Late Saturday afternoon a Tundra Swan was reported from the south end of the East Pond at Jamaica Bay Wildlife Refuge. A regional rarity around New York City, Tundra Swans are only regular at Hook Pond in Suffolk County, way out on the eastern end of Long Island. I’d only ever had two encounters with Tundra Swans in Queens, one in November of 2006 and a flock of thirty-three, believed to have been forced down by a storm, in November of 2014. I was psyched to see the one that had been reported but first I had to do some other birding on Sunday morning to keep my year list moving along. Once I got my trip out to Breezy Point (four year birds!) and a visit to Big Egg Marsh (one year bird!) done I headed over to Jamaica Bay.

Heading into the south end of the East Pond in winter is much more pleasant than in spring or summer. Ice covers the mudflats and you can step out on it to get a view not obstructed by phragmites. I set my tripod on the ice and scanned through the birds with my binoculars, ducks, ducks, ducks, two Mute Swans, ducks, gulls, gulls, gulls, ducks, two Mute Swans, ducks. No Tundra Swan. Sigh.

Oh well. I put my eye to my scope and started scanning the ducks, picking out a couple drake Northern Pintails and a Hooded Merganser amid the Mallards, Northern Shovelers, and American Black Ducks. Then I started on the gulls and, wait, what? The Tundra Swan was hiding behind them the whole time? Yes!

The Whistling Swan (the American type of Tundra Swan as opposed to the Eurasian Bewick’s Swan) is the basic swan. No bells or whistles…er, no fancy field marks on this bird.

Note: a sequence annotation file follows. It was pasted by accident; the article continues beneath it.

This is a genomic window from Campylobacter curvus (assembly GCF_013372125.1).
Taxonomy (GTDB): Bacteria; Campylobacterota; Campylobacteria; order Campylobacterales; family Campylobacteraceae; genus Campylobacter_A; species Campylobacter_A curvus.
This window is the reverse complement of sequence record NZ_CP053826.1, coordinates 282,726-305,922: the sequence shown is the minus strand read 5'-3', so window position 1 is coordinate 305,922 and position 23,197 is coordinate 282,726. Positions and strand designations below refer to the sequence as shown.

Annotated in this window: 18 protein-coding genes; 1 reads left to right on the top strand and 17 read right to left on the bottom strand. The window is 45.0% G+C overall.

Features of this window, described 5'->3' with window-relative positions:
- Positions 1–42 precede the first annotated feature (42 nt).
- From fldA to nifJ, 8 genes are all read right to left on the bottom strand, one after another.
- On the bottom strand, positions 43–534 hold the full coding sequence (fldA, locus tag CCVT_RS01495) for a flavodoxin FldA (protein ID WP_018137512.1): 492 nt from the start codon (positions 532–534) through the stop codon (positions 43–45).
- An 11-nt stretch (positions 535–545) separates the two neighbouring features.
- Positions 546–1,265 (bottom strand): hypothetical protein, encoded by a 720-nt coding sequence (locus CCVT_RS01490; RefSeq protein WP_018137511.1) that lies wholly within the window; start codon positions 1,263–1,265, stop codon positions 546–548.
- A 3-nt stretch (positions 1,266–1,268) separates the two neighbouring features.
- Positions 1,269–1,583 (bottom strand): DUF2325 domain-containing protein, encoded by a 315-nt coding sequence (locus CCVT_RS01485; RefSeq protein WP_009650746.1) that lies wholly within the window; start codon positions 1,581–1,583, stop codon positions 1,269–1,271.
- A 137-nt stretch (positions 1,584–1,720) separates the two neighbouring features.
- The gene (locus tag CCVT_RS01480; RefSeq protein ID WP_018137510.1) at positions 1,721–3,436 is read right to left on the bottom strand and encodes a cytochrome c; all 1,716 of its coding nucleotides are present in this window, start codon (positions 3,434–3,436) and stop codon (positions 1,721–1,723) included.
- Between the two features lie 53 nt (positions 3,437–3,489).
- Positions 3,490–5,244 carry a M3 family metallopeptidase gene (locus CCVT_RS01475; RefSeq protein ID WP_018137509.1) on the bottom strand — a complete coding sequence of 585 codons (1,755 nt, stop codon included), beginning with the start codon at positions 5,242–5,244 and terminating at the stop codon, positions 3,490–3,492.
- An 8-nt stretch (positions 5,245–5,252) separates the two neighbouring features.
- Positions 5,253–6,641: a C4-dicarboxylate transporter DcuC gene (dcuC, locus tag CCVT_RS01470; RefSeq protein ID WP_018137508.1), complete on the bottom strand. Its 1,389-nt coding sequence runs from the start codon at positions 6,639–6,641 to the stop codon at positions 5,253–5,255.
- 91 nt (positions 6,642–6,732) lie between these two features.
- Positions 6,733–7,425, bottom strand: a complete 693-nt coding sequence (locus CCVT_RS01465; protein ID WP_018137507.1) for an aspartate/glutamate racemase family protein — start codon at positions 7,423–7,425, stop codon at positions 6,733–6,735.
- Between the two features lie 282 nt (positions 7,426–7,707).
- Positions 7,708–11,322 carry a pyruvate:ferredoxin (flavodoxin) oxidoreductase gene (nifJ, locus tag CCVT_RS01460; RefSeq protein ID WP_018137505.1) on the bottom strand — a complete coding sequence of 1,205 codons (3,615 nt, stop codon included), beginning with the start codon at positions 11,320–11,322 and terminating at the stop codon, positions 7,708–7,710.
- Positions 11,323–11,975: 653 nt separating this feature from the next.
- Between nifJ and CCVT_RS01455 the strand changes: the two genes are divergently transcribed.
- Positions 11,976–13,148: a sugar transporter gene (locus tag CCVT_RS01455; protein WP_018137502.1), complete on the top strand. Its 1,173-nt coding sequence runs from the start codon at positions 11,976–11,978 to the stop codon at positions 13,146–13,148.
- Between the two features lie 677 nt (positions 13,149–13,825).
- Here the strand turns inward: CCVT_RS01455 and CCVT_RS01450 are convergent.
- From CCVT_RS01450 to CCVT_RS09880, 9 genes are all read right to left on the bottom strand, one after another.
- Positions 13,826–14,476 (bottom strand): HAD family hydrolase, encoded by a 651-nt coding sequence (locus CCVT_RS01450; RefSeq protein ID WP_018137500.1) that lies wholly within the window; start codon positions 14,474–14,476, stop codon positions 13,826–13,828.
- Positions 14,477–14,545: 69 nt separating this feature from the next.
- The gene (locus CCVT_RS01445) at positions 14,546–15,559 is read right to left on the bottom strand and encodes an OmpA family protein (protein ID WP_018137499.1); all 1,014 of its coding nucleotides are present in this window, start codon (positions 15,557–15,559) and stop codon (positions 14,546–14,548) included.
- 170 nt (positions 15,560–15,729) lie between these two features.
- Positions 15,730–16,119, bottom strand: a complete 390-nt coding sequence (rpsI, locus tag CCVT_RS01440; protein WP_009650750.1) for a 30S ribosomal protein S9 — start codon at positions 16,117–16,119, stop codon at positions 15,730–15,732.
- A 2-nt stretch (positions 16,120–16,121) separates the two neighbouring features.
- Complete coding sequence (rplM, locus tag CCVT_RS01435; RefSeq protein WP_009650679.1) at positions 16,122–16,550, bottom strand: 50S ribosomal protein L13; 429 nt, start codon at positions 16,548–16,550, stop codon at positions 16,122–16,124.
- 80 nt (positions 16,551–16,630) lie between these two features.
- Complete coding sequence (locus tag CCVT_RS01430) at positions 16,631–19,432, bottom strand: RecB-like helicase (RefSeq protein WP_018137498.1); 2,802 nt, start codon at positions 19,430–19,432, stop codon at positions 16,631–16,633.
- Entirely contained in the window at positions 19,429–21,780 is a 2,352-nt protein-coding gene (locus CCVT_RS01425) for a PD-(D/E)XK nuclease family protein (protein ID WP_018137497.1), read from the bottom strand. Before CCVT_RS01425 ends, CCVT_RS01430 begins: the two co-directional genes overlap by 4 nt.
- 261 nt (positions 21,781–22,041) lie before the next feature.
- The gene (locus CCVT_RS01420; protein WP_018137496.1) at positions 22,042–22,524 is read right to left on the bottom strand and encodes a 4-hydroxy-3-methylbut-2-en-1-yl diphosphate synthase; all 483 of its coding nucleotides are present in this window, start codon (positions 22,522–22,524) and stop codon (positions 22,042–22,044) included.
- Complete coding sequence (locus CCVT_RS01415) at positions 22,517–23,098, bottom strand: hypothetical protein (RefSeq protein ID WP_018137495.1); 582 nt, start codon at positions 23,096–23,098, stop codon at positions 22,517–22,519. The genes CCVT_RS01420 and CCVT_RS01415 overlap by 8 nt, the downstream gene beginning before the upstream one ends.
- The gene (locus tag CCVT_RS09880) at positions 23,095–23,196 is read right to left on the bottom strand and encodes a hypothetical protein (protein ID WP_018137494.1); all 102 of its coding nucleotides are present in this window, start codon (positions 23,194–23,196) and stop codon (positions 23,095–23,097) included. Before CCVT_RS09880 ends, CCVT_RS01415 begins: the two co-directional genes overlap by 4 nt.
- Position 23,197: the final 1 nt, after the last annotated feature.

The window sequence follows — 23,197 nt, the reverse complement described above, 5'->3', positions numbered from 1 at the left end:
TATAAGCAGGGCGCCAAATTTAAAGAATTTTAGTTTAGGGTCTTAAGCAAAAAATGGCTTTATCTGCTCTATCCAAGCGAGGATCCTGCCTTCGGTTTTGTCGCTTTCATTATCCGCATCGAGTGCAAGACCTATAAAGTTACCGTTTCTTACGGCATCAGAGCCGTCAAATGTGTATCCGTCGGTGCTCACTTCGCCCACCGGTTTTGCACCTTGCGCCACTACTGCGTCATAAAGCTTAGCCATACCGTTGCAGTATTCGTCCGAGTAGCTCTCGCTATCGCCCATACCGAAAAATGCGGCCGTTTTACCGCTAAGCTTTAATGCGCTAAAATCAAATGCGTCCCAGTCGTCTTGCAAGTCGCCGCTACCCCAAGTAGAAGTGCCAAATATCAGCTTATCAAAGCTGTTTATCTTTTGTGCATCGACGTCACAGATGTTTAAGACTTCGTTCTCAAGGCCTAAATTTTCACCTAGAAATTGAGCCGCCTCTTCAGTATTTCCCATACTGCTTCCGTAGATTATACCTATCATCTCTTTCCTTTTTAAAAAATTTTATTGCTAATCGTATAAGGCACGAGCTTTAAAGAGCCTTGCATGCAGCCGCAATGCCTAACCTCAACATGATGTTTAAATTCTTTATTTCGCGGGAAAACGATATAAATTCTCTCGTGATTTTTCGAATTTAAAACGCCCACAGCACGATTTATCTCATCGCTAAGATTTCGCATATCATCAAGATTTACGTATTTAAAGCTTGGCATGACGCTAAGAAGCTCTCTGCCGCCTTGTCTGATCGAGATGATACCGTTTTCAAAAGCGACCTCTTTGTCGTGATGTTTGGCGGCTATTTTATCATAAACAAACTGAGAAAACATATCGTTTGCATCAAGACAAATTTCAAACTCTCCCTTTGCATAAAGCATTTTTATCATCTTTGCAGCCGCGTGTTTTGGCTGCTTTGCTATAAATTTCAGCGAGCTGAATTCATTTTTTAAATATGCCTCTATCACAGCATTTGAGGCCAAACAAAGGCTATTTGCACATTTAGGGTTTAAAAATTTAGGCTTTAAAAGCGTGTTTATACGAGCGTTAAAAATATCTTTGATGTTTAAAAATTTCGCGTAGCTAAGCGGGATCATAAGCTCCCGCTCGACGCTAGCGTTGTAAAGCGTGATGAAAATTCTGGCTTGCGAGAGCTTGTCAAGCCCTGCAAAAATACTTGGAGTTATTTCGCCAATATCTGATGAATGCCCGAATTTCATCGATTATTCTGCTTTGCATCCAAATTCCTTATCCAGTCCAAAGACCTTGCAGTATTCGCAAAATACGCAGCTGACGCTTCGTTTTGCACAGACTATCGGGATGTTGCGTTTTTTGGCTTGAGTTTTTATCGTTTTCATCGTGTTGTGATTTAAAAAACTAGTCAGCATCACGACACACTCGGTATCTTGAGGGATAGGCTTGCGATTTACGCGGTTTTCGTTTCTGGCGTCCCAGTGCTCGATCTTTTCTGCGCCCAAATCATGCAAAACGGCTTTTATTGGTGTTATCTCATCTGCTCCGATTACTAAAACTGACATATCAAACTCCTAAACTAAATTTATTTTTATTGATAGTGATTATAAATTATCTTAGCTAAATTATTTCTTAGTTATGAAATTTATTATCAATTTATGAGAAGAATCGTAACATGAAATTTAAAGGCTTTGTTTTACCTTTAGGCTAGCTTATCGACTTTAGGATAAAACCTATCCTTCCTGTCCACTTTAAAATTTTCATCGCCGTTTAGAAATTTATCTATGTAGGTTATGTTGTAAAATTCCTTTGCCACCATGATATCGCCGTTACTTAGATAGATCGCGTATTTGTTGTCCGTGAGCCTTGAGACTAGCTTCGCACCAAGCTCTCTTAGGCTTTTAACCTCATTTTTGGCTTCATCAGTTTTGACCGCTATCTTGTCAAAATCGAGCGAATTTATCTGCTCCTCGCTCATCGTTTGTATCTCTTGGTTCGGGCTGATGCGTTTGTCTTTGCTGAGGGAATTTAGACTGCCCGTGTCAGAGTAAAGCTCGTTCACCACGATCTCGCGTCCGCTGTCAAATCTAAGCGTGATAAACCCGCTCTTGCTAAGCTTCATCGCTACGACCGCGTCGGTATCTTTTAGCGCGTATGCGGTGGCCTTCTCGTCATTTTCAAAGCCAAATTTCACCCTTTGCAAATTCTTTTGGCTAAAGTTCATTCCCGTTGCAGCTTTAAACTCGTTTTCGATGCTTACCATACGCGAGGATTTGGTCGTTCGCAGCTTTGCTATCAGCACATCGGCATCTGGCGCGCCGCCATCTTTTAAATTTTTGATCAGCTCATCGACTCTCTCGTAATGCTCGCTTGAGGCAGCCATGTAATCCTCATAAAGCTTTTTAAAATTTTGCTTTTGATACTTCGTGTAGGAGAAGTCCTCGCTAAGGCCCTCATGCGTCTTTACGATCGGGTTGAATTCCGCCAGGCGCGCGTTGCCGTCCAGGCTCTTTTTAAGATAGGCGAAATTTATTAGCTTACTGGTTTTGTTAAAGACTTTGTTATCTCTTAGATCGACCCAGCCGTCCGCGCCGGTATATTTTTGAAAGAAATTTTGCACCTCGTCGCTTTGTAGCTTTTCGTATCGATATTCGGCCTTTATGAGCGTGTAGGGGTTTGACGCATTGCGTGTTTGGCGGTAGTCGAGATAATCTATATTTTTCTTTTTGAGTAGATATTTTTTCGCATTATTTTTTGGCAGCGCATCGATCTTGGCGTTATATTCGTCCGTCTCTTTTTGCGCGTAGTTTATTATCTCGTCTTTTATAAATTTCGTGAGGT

I watched the swan for awhile, occasionally being distracted by Snow Geese flying over, a Northern Flicker calling from nearby, and other birdy distractions. The swan fed and preened and generally acted like you would expect a swan to act.

I didn’t see any of the dabbling ducks dabble. I assume the water was too deep. But both species of swans present had enough neck to reach something to eat on the bottom of the pond.

Then, lucky me, the Tundra Swan got out of the water and onto the ice near a Mute Swan for some nice side-by-side size comparisons.

Mute Swans are larger, heavier, and longer necked. If the Tundra Swan was a Trumpeter Swan (the only other swan it could be) it would have been essentially the same size as the Mute Swan.

Yeah, this is a Tundra Swan.

Not bad for a twenty-minute twitch. I got my bird with a minimum of drama, got to spend some time with it before other birders got out there, and it stuck around for other birders through the end of the day. If only they were all so easy!

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Written by Corey
Corey is a New Yorker who lived most of his life in upstate New York but has lived in Queens since 2008. He's only been birding since 2005 but has garnered a respectable life list by birding whenever he wasn't working as a union representative or spending time with his family. He lives in Forest Hills with Daisy, their son, Desmond Shearwater, and their indoor cat, B.B. His bird photographs have appeared on the Today Show, in Birding, Living Bird Magazine, Bird Watcher's Digest, and many other fine publications. He is also the author of the American Birding Association Field Guide to the Birds of New York.